BY EDWARD B. LEWIS
STURTEVANT WAS THE youngest of six children of Alfred Henry Sturtevant and Harriet Evelyn Morse. His grandfather Julian M. Sturtevant graduated from Yale Divinity School and was a founder and later president of Illinois College. Sturtevant's father taught mathematics for a time at Illinois College but subsequently turned to farming, first in Illinois and later in southern Alabama, where the family moved when Sturtevant was seven. His early education was in Alabama in a one-room country school, but for the last three years of high school he went to a public school in Mobile.
In the fall of 1908 Sturtevant entered Columbia University. The choice, a crucial one, was made because Sturtevant's oldest brother, Edgar, was then teaching Latin and Greek at Barnard College; Edgar and his wife made it possible for Sturtevant to attend the university by taking him into their home. Sturtevant was greatly influenced by Edgar, from whom he learned the aims and standards of scholarship and research.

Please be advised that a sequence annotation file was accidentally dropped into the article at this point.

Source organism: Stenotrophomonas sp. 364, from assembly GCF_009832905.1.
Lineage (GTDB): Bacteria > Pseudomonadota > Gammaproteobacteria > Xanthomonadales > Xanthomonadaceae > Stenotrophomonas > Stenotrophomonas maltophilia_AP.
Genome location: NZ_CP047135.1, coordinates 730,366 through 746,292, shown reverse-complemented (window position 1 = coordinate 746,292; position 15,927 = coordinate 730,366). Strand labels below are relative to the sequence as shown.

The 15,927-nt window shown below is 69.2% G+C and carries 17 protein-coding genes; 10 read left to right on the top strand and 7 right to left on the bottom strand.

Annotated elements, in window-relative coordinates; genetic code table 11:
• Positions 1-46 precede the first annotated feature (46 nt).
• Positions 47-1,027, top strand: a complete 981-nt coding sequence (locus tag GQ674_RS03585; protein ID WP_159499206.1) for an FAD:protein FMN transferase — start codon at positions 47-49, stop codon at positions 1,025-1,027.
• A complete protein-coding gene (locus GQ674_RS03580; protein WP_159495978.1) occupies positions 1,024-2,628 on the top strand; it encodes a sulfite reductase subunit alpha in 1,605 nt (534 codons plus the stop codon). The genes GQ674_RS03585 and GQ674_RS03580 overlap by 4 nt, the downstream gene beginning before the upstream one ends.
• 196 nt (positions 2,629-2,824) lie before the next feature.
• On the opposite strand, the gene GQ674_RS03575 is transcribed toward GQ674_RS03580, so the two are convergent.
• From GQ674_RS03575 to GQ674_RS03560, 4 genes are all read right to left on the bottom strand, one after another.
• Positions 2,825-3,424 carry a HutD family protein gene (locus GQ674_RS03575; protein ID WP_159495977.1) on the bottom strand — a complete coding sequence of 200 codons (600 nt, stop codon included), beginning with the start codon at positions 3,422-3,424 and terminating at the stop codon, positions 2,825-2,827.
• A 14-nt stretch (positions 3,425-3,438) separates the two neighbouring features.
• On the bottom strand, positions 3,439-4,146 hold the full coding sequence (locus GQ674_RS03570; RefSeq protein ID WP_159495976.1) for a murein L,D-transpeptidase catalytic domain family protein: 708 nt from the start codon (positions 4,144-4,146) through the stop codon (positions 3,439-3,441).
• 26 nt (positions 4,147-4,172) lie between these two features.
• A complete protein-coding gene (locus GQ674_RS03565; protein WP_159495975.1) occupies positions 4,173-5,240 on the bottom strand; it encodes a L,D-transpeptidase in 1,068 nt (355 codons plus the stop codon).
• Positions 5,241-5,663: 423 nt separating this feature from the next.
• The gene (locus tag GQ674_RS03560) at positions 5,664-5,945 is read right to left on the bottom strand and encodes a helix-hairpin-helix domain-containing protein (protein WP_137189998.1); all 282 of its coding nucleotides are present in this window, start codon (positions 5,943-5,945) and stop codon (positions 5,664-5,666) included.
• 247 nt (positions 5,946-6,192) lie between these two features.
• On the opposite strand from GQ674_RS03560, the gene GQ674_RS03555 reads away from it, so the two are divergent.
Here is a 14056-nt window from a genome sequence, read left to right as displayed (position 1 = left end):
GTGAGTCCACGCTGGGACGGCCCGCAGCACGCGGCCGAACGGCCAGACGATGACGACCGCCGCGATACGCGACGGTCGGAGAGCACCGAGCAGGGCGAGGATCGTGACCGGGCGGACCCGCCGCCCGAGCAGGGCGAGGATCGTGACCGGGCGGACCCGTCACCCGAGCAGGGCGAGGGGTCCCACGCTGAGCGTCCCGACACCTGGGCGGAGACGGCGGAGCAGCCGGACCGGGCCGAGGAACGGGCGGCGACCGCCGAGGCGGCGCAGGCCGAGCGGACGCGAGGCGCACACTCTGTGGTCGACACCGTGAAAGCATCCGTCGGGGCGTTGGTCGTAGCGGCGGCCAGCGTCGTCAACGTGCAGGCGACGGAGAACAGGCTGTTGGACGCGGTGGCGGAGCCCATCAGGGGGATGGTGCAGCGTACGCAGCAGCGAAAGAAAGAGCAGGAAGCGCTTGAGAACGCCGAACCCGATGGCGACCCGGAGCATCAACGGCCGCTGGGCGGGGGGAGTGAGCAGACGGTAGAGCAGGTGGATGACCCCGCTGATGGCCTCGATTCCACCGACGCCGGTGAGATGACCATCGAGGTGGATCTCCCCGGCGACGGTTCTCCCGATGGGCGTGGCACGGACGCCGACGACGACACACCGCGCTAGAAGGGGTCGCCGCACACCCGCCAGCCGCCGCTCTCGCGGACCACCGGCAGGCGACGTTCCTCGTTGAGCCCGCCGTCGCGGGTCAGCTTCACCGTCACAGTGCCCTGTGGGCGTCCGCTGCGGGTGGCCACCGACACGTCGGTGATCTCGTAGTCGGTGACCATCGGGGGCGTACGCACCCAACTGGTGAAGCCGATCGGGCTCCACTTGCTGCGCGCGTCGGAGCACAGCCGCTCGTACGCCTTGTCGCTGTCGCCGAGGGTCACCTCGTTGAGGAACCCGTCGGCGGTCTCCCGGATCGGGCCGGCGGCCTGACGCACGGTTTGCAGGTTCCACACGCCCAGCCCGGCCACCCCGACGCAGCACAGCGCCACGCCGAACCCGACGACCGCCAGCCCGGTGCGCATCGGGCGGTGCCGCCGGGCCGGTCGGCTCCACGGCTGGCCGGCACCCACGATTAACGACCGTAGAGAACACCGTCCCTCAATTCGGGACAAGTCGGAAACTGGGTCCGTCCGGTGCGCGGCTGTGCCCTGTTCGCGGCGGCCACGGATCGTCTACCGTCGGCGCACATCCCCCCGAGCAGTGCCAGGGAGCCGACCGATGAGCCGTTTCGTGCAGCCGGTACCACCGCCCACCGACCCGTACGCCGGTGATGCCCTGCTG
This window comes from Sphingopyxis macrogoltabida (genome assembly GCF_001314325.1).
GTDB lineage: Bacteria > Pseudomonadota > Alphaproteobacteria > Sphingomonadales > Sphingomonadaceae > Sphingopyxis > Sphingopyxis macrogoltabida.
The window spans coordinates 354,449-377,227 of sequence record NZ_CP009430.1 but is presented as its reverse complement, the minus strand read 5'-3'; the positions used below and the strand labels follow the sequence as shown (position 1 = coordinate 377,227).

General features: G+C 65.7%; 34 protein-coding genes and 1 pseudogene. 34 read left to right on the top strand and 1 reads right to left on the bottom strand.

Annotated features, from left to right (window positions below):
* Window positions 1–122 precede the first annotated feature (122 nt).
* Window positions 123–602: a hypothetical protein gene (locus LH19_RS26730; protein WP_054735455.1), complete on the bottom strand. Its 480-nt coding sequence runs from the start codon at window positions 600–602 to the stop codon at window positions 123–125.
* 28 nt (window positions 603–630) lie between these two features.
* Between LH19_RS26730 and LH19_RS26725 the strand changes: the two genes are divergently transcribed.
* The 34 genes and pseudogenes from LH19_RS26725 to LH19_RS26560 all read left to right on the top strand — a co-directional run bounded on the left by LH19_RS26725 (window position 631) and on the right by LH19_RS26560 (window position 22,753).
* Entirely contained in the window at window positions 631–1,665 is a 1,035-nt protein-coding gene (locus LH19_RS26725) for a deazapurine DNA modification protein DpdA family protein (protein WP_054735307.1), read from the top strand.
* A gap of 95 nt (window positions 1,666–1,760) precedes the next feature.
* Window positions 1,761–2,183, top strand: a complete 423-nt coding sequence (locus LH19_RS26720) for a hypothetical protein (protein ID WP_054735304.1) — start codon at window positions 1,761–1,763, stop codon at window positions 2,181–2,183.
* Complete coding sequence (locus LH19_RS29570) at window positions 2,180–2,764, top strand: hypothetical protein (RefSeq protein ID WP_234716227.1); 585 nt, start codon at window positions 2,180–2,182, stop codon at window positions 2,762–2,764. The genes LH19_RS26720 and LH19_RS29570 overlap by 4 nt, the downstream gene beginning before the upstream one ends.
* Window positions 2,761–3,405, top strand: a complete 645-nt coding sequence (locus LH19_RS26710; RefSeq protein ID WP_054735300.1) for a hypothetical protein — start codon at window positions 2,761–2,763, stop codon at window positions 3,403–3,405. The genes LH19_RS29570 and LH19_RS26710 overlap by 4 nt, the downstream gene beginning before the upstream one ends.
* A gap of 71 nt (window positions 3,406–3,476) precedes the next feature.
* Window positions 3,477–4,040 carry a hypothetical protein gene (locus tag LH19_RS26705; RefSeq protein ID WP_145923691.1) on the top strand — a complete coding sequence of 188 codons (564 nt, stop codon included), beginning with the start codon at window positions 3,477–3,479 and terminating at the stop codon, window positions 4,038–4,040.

As a boy Sturtevant had drawn up the pedigrees of his father's horses and of his own family. He pursued this interest
Reprinted with permission from Dictionary of Scientific Biography, vol. 13, pp. 133–38. New York: Chas. Scribner's Sons, 1976.